If our leaders fail us (as they have been known to do periodically in the past), we must continue to lead them – as in the suffrage movement, as in the civil rights movement, as in the gay rights movement – from right here, in these progressive, justice-making pews, until they wake up and join us!

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Of course, there is also much to grieve in the climate crisis, and later Emily will lead us through a ritual to acknowledge and feel these losses. Grief and joy both reside deep in the heart, and we know that our ability to feel sadness directly affects our access to joy. And with this joy comes the desire to act, the resolve to keep walking the path, come what may. Joy and resolve, these are our marching orders.

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In response to the urgency of this ecological moment, Interfaith Power and Light has created the Paris Pledge as a sign to world leaders that we take this seriously and they must do so, too. The Paris Pledge states this: “In an act of solidarity with global leaders and nations at the 2015 UN Climate Talks in Paris, I pledge to reduce my carbon pollution 50% by 2030 and to become carbon neutral by 2050.” Many faith leaders have taken this pledge as representatives of their faith communities, including many UU congregations.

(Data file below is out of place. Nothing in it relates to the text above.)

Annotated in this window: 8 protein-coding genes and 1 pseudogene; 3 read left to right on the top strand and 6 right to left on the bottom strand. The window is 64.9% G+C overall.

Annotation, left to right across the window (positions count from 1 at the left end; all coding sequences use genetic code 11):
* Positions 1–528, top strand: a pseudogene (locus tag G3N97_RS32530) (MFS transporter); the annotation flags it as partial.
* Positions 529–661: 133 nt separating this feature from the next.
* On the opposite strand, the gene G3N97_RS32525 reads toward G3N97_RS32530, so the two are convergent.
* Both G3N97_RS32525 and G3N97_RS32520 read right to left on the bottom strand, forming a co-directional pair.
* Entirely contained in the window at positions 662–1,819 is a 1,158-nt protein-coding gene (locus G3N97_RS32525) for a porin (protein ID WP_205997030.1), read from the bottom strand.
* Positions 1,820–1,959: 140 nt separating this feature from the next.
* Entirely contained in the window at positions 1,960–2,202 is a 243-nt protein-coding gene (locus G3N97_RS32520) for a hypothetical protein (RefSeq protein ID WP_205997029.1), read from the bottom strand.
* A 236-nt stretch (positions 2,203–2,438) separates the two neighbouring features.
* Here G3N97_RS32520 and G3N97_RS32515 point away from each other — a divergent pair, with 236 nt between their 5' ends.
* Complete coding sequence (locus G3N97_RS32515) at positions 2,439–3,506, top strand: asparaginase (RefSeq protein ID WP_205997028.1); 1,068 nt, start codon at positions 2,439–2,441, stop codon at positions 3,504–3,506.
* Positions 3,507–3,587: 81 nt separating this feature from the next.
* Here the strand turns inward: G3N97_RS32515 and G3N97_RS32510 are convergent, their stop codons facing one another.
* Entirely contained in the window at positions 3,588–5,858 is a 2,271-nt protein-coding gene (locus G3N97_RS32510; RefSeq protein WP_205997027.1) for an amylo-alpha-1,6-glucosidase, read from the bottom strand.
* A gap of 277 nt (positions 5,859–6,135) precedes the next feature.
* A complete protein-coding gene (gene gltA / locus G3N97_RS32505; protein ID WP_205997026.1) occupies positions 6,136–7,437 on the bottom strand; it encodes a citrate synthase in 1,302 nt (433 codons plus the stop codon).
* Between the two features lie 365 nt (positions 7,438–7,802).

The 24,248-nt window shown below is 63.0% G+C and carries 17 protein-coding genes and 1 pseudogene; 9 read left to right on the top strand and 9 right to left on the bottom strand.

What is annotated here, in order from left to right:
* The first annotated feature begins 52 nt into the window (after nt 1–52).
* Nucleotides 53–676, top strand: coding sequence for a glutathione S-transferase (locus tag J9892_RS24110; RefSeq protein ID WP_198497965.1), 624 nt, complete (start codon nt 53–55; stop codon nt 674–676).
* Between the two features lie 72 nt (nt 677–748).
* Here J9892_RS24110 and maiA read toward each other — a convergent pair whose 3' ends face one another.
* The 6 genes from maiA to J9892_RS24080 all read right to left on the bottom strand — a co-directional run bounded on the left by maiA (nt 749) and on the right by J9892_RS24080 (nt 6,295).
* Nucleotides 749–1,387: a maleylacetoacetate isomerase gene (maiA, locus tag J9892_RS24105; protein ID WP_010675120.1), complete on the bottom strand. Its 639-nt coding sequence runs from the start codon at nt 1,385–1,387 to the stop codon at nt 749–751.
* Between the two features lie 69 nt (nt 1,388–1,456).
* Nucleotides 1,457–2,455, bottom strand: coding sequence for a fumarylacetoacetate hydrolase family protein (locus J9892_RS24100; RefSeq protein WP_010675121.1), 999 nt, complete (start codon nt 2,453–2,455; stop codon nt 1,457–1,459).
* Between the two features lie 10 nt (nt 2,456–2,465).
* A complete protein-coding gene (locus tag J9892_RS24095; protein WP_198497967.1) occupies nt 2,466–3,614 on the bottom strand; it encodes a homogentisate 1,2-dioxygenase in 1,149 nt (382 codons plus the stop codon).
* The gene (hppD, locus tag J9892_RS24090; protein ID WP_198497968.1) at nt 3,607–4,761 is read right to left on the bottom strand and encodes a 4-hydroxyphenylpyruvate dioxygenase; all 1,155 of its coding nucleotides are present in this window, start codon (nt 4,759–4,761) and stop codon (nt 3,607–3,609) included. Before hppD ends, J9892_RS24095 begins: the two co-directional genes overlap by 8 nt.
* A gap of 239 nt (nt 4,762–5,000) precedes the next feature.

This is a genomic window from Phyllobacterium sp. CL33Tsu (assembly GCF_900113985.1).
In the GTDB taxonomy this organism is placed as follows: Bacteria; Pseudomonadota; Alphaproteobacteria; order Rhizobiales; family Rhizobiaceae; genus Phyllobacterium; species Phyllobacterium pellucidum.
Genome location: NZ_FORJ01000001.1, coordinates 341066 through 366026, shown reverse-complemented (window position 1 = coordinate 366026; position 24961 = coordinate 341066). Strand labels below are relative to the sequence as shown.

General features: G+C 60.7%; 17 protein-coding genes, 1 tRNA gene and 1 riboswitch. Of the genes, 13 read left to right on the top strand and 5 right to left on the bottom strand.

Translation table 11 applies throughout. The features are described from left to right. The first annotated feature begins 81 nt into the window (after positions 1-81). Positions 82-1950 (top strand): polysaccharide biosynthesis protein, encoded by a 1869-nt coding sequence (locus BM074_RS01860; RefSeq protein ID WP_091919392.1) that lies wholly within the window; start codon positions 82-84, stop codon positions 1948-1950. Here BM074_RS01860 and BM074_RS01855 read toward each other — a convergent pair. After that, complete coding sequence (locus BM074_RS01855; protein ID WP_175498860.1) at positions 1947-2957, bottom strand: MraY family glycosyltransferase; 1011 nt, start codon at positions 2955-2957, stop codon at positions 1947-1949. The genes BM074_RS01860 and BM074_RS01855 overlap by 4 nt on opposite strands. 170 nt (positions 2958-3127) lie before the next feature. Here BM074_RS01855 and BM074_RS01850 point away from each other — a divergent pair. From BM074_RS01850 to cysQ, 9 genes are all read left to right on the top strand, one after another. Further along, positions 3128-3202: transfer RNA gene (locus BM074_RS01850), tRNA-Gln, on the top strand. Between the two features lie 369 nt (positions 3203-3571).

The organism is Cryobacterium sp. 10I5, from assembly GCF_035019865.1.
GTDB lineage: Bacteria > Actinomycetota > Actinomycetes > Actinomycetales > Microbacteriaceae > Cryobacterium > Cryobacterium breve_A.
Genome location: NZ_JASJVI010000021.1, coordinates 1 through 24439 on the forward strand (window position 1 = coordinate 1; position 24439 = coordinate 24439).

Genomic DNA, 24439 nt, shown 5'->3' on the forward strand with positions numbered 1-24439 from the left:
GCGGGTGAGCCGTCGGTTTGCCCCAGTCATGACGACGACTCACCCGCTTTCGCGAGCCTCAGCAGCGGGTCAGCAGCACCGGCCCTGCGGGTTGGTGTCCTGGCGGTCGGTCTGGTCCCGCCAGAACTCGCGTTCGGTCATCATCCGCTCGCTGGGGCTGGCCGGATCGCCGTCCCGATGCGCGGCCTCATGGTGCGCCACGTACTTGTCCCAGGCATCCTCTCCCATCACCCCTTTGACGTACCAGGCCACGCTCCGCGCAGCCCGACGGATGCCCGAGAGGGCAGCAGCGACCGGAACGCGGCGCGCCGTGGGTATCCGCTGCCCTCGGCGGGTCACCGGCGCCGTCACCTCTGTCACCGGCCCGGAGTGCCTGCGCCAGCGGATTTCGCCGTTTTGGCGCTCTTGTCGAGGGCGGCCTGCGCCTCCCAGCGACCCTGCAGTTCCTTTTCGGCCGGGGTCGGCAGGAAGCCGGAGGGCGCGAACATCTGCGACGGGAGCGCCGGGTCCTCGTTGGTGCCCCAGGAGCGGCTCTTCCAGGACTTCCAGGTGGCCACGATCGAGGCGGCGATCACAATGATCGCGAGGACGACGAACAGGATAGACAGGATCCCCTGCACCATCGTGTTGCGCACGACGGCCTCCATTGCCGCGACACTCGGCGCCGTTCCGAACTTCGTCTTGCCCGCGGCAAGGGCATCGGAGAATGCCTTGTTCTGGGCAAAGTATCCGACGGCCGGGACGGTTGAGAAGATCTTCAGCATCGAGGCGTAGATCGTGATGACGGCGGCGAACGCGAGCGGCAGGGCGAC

This past spring, we voted unanimously that our congregation would “Commit2Respond” to the climate crisis, so Rev. Ben, too, has signed this pledge on our behalf, as an act of both faith and solidarity – faith in our congregation’s will and commitment to truly live out our mission in the world and solidarity with every living thing. Whatever we do next as a congregation, we can do it from within this commitment to ecological health, with the joy and resolve that we will not sit on the sidelines or wait for a better time, but rather be part of the solution.